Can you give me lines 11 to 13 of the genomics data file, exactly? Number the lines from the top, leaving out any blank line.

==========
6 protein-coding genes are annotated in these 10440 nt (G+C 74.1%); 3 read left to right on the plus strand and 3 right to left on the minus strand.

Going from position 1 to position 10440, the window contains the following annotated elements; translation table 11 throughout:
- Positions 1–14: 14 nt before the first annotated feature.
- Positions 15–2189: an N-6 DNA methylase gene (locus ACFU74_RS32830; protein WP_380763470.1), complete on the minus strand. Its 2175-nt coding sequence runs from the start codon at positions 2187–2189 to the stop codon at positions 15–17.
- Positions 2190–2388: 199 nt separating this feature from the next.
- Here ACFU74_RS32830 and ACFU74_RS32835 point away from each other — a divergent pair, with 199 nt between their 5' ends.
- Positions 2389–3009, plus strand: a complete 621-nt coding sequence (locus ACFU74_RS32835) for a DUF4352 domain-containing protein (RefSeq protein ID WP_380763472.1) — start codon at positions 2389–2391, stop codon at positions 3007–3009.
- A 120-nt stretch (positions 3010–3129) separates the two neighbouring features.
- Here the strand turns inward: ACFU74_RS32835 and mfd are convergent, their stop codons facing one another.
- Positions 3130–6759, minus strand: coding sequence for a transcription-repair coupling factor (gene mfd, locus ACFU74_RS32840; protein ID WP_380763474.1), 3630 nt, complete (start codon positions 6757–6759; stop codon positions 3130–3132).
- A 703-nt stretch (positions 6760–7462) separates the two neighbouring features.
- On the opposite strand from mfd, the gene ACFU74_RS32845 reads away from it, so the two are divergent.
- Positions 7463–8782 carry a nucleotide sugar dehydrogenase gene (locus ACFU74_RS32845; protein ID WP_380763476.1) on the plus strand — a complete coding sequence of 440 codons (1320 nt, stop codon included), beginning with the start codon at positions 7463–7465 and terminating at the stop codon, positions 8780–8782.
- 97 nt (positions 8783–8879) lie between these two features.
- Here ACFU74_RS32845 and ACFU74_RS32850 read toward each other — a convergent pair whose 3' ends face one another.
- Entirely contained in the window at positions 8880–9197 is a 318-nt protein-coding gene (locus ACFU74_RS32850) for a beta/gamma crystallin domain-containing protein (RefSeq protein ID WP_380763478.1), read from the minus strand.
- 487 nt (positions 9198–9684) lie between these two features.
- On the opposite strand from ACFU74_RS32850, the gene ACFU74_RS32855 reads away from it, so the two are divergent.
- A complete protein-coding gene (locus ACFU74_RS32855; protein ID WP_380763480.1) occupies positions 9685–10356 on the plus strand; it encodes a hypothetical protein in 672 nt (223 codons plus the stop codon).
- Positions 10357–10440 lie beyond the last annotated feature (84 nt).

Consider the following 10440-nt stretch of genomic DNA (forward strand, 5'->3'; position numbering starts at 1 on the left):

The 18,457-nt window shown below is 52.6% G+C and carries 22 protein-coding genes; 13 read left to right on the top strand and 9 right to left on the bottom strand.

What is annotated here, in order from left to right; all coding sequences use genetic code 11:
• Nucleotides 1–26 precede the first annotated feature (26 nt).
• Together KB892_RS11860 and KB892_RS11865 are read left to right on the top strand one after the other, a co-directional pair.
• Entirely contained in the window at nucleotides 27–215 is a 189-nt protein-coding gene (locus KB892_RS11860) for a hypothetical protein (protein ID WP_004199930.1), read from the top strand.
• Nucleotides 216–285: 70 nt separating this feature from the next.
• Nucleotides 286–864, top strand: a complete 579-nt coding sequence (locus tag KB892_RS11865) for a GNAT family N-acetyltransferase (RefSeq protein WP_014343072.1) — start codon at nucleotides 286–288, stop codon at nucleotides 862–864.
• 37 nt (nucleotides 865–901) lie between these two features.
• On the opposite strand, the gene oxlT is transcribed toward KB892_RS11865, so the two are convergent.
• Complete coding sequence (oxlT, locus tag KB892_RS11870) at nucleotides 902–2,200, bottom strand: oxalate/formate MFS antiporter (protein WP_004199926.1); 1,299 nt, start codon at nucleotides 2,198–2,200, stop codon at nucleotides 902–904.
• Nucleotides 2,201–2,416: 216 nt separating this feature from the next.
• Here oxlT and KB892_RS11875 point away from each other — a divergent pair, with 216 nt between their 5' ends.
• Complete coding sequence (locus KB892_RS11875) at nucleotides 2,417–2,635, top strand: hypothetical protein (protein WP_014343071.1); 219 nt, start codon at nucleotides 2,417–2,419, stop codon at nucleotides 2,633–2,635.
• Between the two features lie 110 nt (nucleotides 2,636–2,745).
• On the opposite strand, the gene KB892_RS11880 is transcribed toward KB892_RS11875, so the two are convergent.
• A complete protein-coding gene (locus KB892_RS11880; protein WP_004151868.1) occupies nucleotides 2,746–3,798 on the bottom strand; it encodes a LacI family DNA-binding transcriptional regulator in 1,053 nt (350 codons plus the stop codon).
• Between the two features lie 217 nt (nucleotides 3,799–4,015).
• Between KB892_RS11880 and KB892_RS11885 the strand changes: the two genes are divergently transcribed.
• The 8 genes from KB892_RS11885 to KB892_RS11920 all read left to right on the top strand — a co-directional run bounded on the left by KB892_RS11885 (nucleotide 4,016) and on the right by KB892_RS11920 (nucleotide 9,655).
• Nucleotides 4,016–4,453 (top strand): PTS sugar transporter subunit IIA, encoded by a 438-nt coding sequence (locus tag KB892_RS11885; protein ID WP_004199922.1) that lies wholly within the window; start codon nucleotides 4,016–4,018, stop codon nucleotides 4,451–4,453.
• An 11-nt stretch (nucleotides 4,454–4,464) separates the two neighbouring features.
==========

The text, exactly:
- A 703-nt stretch (positions 6760–7462) separates the two neighbouring features.
- On the opposite strand from mfd, the gene ACFU74_RS32845 reads away from it, so the two are divergent.
- Positions 7463–8782 carry a nucleotide sugar dehydrogenase gene (locus ACFU74_RS32845; protein ID WP_380763476.1) on the plus strand — a complete coding sequence of 440 codons (1320 nt, stop codon included), beginning with the start codon at positions 7463–7465 and terminating at the stop codon, positions 8780–8782.